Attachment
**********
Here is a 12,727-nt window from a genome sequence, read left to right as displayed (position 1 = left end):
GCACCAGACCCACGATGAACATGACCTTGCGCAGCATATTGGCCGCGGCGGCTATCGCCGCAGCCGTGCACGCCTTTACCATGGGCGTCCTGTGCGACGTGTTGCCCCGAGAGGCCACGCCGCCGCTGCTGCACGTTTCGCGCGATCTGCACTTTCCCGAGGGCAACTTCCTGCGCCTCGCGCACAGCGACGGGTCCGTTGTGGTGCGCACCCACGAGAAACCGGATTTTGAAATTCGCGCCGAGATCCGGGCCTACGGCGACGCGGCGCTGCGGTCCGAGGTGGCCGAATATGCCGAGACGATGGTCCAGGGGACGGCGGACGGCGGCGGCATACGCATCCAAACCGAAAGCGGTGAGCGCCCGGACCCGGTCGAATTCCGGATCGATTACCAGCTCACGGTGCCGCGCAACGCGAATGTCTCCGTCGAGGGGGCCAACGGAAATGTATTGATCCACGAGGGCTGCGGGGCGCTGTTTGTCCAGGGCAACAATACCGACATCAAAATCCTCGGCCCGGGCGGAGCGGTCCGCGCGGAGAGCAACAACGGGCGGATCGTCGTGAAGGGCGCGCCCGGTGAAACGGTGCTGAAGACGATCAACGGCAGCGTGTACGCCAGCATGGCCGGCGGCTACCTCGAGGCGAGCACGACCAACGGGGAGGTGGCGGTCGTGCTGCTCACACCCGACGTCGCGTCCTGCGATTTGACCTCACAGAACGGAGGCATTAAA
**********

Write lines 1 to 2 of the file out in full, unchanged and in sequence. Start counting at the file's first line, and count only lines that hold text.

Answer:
Here is a 12,727-nt window from a genome sequence, read left to right as displayed (position 1 = left end):
GCACCAGACCCACGATGAACATGACCTTGCGCAGCATATTGGCCGCGGCGGCTATCGCCGCAGCCGTGCACGCCTTTACCATGGGCGTCCTGTGCGACGTGTTGCCCCGAGAGGCCACGCCGCCGCTGCTGCACGTTTCGCGCGATCTGCACTTTCCCGAGGGCAACTTCCTGCGCCTCGCGCACAGCGACGGGTCCGTTGTGGTGCGCACCCACGAGAAACCGGATTTTGAAATTCGCGCCGAGATCCGGGCCTACGGCGACGCGGCGCTGCGGTCCGAGGTGGCCGAATATGCCGAGACGATGGTCCAGGGGACGGCGGACGGCGGCGGCATACGCATCCAAACCGAAAGCGGTGAGCGCCCGGACCCGGTCGAATTCCGGATCGATTACCAGCTCACGGTGCCGCGCAACGCGAATGTCTCCGTCGAGGGGGCCAACGGAAATGTATTGATCCACGAGGGCTGCGGGGCGCTGTTTGTCCAGGGCAACAATACCGACATCAAAATCCTCGGCCCGGGCGGAGCGGTCCGCGCGGAGAGCAACAACGGGCGGATCGTCGTGAAGGGCGCGCCCGGTGAAACGGTGCTGAAGACGATCAACGGCAGCGTGTACGCCAGCATGGCCGGCGGCTACCTCGAGGCGAGCACGACCAACGGGGAGGTGGCGGTCGTGCTGCTCACACCCGACGTCGCGTCCTGCGATTTGACCTCACAGAACGGAGGCATTAAA